Wednesday, October 6, 2010

The Price We Pay . . . and our Children

Prices operate at various levels, but we often prefer to think of the one that has the most immediate impact on us. I'm talking about the money we take out of our wallets, our pocketbooks, for which we write the checks, and which we charge to our cards. That price. However, there is an underlying price that has often been paid with sweat, blood, and tears, especially when we want a lot at a small price. We're often not realistic, are we? We often don't want to know, do we? Do we want to know that what comes cheaply to us is because of someone's slavery, frequently children, or conditions not much different? Do we want to know of the beatings and the deaths? Or do we prefer to be callously ignorant, or worse, indifferent?

On Monday in her blog, Emily Carroll, youTheology's Mentor Coordinator wrote about the problem with bullying and the need for us to confront it in our youth ministries. She said we need to "BE PRESENT. LISTEN. USE YOUR VOICE. CARE." What she said there is true. It's also true of the issue of where cheap goods come from and the real price that's paid for them. Indifference to this and the plight of those who labor under brutal conditions fosters indifference, period. And so we bring our youth up in a culture of indifference which manifests in different ways, including bullying. Of course, indifference is not the only reason for bullying, but we cannot ignore it. Yes, we need to care in a global sense.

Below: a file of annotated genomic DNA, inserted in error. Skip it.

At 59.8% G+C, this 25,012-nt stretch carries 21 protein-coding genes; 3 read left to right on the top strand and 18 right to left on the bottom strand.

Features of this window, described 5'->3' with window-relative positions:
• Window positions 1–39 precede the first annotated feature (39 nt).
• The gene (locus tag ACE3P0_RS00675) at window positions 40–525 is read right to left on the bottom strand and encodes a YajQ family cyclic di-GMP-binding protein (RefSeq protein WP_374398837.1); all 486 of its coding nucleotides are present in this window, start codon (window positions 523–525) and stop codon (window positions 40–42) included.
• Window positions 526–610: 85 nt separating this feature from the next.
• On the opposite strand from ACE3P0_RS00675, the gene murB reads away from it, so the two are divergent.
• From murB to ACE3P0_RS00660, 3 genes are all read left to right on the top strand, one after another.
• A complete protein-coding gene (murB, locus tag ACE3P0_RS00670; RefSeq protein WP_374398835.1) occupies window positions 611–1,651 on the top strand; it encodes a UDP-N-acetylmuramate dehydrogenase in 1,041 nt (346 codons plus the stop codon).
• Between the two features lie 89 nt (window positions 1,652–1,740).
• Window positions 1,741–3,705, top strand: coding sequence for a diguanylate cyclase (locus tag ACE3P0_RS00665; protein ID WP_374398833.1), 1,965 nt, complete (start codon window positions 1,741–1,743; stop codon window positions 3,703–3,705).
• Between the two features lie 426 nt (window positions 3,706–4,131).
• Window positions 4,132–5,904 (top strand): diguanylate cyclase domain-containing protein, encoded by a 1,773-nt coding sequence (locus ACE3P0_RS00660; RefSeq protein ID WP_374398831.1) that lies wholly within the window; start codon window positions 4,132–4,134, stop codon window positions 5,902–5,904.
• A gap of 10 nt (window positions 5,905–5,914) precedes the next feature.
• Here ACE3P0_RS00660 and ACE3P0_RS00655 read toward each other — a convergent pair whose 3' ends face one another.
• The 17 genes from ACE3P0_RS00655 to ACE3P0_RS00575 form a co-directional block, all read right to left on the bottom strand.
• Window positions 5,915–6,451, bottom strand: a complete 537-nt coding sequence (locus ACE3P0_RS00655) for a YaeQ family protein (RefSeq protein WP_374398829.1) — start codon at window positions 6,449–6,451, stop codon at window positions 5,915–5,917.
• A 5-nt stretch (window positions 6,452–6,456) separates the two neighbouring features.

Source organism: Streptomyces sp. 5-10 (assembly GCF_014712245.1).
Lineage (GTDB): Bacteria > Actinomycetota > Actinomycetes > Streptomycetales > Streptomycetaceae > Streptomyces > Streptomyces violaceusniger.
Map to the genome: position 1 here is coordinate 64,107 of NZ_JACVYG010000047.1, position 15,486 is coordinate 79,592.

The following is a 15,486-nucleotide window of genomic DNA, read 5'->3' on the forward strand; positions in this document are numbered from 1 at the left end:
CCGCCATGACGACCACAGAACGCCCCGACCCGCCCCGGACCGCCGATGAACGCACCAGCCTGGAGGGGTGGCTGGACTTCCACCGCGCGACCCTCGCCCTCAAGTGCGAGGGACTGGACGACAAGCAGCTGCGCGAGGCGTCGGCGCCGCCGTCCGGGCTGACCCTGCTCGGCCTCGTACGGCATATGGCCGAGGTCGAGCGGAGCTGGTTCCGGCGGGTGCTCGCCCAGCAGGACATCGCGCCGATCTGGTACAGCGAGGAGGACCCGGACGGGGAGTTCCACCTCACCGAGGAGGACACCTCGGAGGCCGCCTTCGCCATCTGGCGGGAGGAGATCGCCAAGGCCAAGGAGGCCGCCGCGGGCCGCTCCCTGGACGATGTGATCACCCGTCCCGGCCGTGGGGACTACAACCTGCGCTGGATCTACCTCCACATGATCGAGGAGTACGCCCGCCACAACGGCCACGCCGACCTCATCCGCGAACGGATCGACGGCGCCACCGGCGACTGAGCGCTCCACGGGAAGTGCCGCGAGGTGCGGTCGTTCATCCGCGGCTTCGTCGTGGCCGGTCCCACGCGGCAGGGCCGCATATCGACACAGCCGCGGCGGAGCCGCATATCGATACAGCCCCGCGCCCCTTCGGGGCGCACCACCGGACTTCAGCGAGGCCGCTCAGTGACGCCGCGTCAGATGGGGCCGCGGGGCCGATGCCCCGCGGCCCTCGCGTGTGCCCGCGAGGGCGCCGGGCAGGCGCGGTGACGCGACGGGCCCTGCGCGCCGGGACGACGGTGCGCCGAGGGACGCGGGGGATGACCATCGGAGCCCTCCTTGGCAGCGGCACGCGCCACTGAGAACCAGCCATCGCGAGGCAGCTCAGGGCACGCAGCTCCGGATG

We need to care and act. Let us examine what we buy and what our options are. How much do we need? How much do we know and how can we educate ourselves and others? How can we foster a culture of care of the personhood of those around us? How can we help people to be truly free in the name of Jesus Christ, both the physically enslaved and the emotionally enslaved? In Proclaim Jubilee, Maria Harris helps us to see the link between biblical Jubilee and freedom as she wrote about our connectedness as human beings. I'll share a brief and simple prayer that she included so that we all may pray it together:
Free us, O God, from the narrowness of our vision. Help us to know what we see, not merely to see what we know" (Harris1996, 68).
Loving God, Loving Neighbor

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